I live in Thailand and we pronounce "w" and "v" the same. When I spoke to American people they told me that the "v" sound was different from "w". They told me to move my lower lip to the upper teeth, then say "v", but I don't get it.

I want to know how to pronounce "v" in English. If you can suggest me how to practice it, that would be great!

  • 12
    An animated library of the phonetic sounds of American English available from that page of the University of Iowa. It gives description of each sound, video-audio and articulatory diagrams.
    – None
    Commented Jan 1, 2012 at 8:40
  • I endorse @Laure's recommendation. Commented Jan 1, 2012 at 9:39
  • 1
    I wish I could mark @Laure comment as the answer of this question. :)
    – Anonymous
    Commented Jan 1, 2012 at 16:46
  • Not to interrupt anyone, but English has pronounciation rules for anything smaller than "words in a given context"?
    – yo'
    Commented Jan 29, 2014 at 11:01

6 Answers 6

  • 'v' in English is a voiced labiodental fricative: bottom lip behind top teeth, letting air pass between, just like an English 'f' but also humming the vocal chords.
  • 'w' in English is a voiced bilabial glide or rounded semivowel: a kissing movement of the lips, never coming close to closing, humming the vocal chords like a vowel.

To English speakers, these sound totally different. In many other languages, 'v' is a voiced bilabial fricative, which, still sounding much like the English 'v', is much closer in articulation to 'w'.

  • +1. Where/how does the "labiodental approximant" fit between 'v' and 'w'? (Also the velar approximant, which according to Wikipedia is what Thai has.) Commented Jan 2, 2012 at 6:34
  • This webpage says that w in Thai is a bilabial continuant (I believe they use the word continuant to avoid specifying whether it should be 'v' or 'w'). The bilabial w is made with your lips, while the velar approximant is made at the back of your mouth; it should be easy to tell which you are using. Commented Jan 2, 2012 at 12:56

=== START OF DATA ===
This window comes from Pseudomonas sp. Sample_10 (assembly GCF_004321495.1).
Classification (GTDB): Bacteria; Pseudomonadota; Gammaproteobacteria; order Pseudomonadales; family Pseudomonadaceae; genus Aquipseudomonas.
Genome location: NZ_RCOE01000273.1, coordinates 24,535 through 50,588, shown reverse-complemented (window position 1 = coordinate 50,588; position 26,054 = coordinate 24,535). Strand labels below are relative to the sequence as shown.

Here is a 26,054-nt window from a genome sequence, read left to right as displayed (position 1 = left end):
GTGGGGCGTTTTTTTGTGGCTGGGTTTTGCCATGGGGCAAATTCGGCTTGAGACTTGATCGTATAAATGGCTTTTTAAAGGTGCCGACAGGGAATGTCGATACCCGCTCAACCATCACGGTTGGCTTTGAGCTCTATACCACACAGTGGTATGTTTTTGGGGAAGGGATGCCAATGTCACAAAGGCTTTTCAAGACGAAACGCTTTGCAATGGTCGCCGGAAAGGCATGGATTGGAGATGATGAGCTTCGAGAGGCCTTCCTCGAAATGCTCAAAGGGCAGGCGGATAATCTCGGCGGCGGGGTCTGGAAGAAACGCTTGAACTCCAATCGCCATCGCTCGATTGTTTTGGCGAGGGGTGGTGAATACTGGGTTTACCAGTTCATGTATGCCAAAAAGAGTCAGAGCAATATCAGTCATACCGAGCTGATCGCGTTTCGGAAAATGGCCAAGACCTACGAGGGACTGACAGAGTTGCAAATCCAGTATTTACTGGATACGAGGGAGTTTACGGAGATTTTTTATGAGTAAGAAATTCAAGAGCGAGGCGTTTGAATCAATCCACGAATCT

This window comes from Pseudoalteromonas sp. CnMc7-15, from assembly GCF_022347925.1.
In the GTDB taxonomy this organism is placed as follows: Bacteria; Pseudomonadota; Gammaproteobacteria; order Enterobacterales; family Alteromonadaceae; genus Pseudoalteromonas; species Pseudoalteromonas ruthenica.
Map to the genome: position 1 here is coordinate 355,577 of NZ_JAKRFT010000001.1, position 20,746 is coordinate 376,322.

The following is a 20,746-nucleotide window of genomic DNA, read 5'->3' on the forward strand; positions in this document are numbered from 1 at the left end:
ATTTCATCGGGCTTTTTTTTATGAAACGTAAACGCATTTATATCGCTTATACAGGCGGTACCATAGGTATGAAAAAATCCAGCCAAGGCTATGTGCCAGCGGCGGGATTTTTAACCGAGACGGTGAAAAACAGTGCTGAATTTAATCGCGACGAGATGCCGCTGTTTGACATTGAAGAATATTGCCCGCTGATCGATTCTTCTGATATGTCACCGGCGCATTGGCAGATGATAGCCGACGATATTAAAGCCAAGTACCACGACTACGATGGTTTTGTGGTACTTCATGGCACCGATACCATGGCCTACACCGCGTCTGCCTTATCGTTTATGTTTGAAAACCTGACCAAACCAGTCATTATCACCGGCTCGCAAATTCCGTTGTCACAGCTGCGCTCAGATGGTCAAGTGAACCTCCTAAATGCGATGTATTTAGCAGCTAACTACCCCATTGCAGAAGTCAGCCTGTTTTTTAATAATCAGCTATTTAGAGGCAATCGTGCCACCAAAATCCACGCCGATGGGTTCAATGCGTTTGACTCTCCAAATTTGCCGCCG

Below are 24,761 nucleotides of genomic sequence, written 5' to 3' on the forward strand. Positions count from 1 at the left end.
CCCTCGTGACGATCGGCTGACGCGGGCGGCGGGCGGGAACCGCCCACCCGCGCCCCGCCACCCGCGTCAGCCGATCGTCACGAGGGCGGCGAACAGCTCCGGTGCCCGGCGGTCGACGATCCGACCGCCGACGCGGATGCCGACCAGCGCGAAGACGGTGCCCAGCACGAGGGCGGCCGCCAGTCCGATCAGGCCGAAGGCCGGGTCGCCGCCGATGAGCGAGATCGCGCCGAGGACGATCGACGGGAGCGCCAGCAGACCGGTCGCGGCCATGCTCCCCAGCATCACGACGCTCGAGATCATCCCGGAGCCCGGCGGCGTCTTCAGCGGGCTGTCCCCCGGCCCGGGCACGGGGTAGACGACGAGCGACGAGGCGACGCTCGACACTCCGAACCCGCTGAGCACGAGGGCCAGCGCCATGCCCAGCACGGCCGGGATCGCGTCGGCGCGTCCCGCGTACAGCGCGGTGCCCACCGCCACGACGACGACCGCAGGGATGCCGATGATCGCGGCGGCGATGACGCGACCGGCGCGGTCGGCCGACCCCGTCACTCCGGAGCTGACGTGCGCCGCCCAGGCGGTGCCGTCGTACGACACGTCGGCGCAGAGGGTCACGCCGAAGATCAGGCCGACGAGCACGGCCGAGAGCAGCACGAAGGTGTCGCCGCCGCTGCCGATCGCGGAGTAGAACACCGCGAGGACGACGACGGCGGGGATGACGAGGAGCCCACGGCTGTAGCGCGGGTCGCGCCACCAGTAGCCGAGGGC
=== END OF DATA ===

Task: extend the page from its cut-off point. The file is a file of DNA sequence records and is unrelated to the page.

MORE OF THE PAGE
• 3
    @PeterShor, velar approximant is just an unrounded version of English approximant /w/. That's why /w/ is labio-velar approximant (co-articulated). If you take away the co-articulation, this is how sequence goes near the velum: velar stop /k/ > velar fricative /x/ > velar approximant /ɰ/ > close back unrounded vowel /ɯ/. What matters in this sequence is the space between velum and posterodorsal part of the tongue. All you tube teachers just emphasize the bilabial aspect (roundness) to foreigners, instead of what's going on.
    – RainDoctor
    Commented Mar 16, 2012 at 22:07

I think the closest sound in English to 'v' is probably 'f'. Check out this web page and video:


  • 8
    They are both labio-dental fricatives. /v/ is voiced. /f/ isn't. Commented Jan 1, 2012 at 8:53

Let me show you with the examples, vent and went. When you pronounce went, it should sound like oo'ent(take the last syllable of this). And while pronouncing vent, your mouth should read like fent without voice. Let me know if I am not clear.

  • 2
    Thanks for providing clear examples. While the correctness is subject to the scrutiny of people who know better, terms like voiced labiodental fricative and voiced bilabial glide or rounded semivowel are Greek to those who are not trained formally in phonetics. +1. Can you add another example to the excellent ones here? Commented Jan 2, 2012 at 7:49
  • @VaibhavGarg: The link which Laure provided is still likely to be the best guide. /v/ and /w/ are clearly illustrated. Look under 'frictive' for /v/ and under 'glide' for /w/. Commented Jan 2, 2012 at 8:35
  • Sure is, @BarrieEngland, but clear examples go a long way. I have a talking dictionary software, but unfortunately it says that 'v' and 'w' have their usual sounds. Commented Jan 3, 2012 at 4:07
  • @VaibhaGarg: The link by laure is a very good one. Would you still like me to demonstrate another example? Commented Jan 3, 2012 at 5:10

My suggestion:

Practice saying of, and think of how it contrasts with off.

Say it slowly and hold the end of the word. Practice making a constant sound while your mouth is in the closed position of of.

When you are comfortable with this, pop your bottom lip off of your front teeth and try oven.


'w' is bilabial sound and 'v' is labiodental. Bilabial sounds are pronounced by putting lips (upper and lower) together, while the production of labiodental sounds we have to put our upper front teeth on the lower lip.

woman ..... very
watch..... vast
war ..... van


This link http://dictionary.cambridge.org/dictionary/british/v-v_1# has written pronunciation and sounds recordings for American and English pronunciations of the letter v.

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